Last week's episode ended with Max and Addy getting a chance to rest, recover, and take a much needed
shower...together. ;) This week sees them on their journey again. But what does Max have up his sleeve?
An abducted cop and a gladiator prisoner must learn to
trust each other with their lives…and their hearts…to escape their alien
Snow stormed through the open louvers where Addy crouched in wait with Max.
Lucky—his body a dark contrast to the white frenzy—scouted his frozen backyard for Hyboreans. Incessant wind launched a powdery top layer into the sky, giving the appearance of a blizzard starting from the ground and storming upward. Whipping snow would camouflage the escape, but poor visibility meant a greater chance of getting lost.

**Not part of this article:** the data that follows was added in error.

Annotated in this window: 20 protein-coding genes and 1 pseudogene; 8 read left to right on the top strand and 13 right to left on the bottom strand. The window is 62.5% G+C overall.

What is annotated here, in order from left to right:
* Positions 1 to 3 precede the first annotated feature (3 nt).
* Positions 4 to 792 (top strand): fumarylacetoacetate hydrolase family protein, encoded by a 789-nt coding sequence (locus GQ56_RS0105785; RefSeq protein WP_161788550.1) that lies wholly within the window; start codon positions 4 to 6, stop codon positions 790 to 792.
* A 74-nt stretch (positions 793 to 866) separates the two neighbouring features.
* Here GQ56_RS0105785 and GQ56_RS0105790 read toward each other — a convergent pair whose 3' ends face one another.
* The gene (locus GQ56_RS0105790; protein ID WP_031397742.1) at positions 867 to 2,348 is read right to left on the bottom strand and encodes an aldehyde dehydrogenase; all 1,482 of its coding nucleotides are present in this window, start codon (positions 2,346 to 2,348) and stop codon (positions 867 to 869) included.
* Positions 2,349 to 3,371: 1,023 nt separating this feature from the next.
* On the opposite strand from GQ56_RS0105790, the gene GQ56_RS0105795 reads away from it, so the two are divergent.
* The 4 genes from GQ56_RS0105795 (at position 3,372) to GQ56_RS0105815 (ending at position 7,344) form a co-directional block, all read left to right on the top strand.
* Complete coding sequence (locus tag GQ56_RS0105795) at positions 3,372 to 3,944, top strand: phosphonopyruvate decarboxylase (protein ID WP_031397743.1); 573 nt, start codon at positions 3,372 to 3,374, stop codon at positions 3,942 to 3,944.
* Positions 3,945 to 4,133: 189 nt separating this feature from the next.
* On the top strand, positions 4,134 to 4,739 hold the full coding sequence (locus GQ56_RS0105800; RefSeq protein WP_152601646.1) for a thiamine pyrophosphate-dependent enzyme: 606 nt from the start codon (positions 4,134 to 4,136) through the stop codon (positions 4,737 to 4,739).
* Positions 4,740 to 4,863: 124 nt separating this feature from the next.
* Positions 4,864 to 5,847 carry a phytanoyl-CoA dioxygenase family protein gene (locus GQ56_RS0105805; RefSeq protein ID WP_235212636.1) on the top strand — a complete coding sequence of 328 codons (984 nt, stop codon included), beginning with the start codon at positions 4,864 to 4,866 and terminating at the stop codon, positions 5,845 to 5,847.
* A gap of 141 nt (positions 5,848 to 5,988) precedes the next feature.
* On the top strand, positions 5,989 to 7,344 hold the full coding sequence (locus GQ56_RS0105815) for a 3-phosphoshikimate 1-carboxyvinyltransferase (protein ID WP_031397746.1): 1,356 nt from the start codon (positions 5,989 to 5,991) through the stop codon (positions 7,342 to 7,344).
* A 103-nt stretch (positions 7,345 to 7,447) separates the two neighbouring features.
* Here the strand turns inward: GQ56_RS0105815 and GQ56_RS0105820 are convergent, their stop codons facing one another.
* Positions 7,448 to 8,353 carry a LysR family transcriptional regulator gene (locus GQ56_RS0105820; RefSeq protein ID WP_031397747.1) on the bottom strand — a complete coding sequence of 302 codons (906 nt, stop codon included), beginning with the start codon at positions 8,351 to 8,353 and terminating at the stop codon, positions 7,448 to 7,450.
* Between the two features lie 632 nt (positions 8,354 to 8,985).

Garbage vessels clanked. Steam hissed through the pipes. Neither drowned out the jackhammering of her heart.
“On your mark,” Max whispered.
She donned her goggles.
Every motor neuron waited to fire upon the lookout’s signal.
She ducked through the slats to the outside and raced through calf-deep snow behind Max. As he passed Lucky, Max thrust the three bullets into the older man’s hand.
“Good luck you two.” His words faded on the storm.